SINGAPORE – Beijing warned on Sunday (June 12) that its relationship with the United States would not improve unless Washington stops trying to “suppress and contain China on all fronts”.
In a speech laying out China’s vision for regional order at Asia’s top security summit, the Shangri-La Dialogue, Chinese Defence Minister Wei Fenghe said Beijing was committed to peaceful development and maintaining international order, but stressed that it would “fight to the very end” if its core interests, such as Taiwan, were threatened.
“The China-US relationship is at a critical and crucial juncture,” General Wei said.
“It is a historic and strategic mistake to take China as a threat or enemy. We call on the US side to stop smearing and containing China, stop interfering in China’s internal affairs and stop harming China’s interests.
“The bilateral relationship cannot improve unless the US side can do that.”
Gen Wei firmly rejected the “smearing, accusations and even threats against China” made by US Defence Secretary Lloyd Austin in his speech the previous day.
As the world faces international crises including the coronavirus pandemic and the war in Ukraine, “we are all in the same boat and we cannot overcome the (crises) unless we work together”, he said.
“Building a high wall around one’s turf and forming parallel systems can only split the world and undermine the shared interests of all countries.
“We should seek peaceful coexistence and win-win cooperation rather than hegemony and power politics… No country should impose its will on others or bully others under the guise of multilateralism.”
The general stressed that China opposed “using competition” to define the US-China relationship.
Stable ties between the two powers are “vital for global peace and development”, serving everyone’s interests, while confrontation would benefit no one, he said.
While Gen Wei sought to project an image of China as a peaceful rising power, he also peppered his speech with dire warnings to those who may provoke it.
“No matter what stage of development it reaches, China will never seek hegemony,” he said.
“We do not provoke troubles, but we will not flinch in the face of provocation… We will not attack unless we are attacked... If anyone dares to attack us, the People’s Liberation Army (PLA) will not hesitate to fight back.”
He added: “China fully appreciates and respects the legitimate concerns of other countries. Likewise, we expect our core and legitimate interests to be respected.”
On the topic of Taiwan, he cautioned that those who pursue independence of the self-ruled island would face the full wrath of China and its military.
“Taiwan is first and foremost China’s Taiwan,” the general said, adding that peaceful reunification was “the utmost wish of the Chinese people” and that Beijing would “make the greatest effort to achieve that”.
“If anyone dares to secede Taiwan from China – let me be clear – we will not hesitate to fight. We will fight at all costs and we will fight to the very end. This is the only choice for China… No one should ever underestimate the resolve of the Chinese armed forces to defend China’s sovereignty and territorial integrity.”
China regards Taiwan as a renegade province awaiting reunification with the mainland, by force if necessary.
Under America’s Taiwan Relations Act, the US is obliged to provide Taiwan with the means to defend itself and has maintained a policy of “strategic ambiguity” over whether it will intervene in the event of any attack against the island, although Washington has repeatedly said it does not support Taiwan independence.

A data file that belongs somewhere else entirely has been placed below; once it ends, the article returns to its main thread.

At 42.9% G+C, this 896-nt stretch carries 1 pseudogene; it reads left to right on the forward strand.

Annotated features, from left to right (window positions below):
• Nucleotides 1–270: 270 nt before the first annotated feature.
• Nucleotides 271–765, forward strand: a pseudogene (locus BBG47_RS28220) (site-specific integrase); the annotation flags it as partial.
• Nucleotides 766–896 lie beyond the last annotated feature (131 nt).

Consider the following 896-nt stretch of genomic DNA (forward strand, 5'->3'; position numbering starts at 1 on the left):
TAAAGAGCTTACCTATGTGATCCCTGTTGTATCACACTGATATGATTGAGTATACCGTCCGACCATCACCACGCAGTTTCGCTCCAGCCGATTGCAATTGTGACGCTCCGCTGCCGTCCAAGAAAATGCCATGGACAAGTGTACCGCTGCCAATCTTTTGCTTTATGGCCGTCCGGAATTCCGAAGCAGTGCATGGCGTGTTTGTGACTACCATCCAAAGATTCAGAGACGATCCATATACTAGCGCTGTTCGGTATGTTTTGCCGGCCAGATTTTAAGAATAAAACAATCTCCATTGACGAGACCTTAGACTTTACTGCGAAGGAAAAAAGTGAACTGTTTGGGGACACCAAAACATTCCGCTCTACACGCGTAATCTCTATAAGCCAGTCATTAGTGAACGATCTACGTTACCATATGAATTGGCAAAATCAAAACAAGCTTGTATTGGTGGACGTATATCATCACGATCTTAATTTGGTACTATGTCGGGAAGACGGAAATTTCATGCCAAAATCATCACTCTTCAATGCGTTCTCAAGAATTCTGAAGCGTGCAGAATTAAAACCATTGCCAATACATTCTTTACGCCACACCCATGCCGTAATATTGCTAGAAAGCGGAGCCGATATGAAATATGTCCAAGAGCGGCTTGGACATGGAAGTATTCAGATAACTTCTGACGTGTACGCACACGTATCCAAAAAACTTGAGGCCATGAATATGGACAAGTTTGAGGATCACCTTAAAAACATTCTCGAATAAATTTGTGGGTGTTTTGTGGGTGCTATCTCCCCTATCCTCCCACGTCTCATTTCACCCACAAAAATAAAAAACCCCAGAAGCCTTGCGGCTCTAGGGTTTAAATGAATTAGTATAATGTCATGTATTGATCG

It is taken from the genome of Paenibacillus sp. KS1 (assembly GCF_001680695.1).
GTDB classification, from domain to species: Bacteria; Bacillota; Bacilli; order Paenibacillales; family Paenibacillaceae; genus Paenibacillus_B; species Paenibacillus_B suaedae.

On issues pertaining to the South China Sea, Gen Wei insisted that “freedom of navigation is not under threat” in the disputed waters.
But “some big power” has sent “warships and warplanes on a rampage… meddling in this region and turning the South China Sea into troubled waters”, he said, in a veiled criticism of Washington’s regular freedom of navigation operations in the area.
China claims about 90 per cent of the South China Sea, through which trillions of dollars in shipping trade passes annually. Rival claimants include Brunei, Malaysia, the Philippines, Taiwan and Vietnam.
Gen Wei said stakeholders in the contested region should settle their maritime disputes among themselves through consultation, while others should avoid interfering.
Dr Yun Sun, a senior fellow and co-director of the East Asia and China programmes at the Stimson Centre and a delegate at the Shangri-La Dialogue, was not optimistic about relations between the two powers improving in the short term.
“Improvement is possible, but unlikely to be any strategic shift,” she said.
“At this stage, the next step will be communications for crisis management purposes… It is not about whether the nature of the (US-China) relationship is competitive - there is no more debate on that - but about how the competition will transpire, and whether it will end up with a catastrophe.”
Another delegate, Professor Chong Ja Ian, a US-China relations expert from the National University of Singapore, said it was “ironic” that there were in fact many similarities in both Beijing’s and Washington’s objectives, such as seeking multilateralism, openness and inclusivity.
“But the way each one interprets how its vision can be realised presents the other as a potential complication to achieving those objectives,” he said.
To improve ties, both sides would have to “recognise the need to make some adjustments”, he added.
“But if you look at the domestic situation in the US and at the general rhetoric in Beijing, there is very little political will for accommodation at this point. So everything rests ultimately on the political leadership.”
Correction note: This article is edited for accuracy.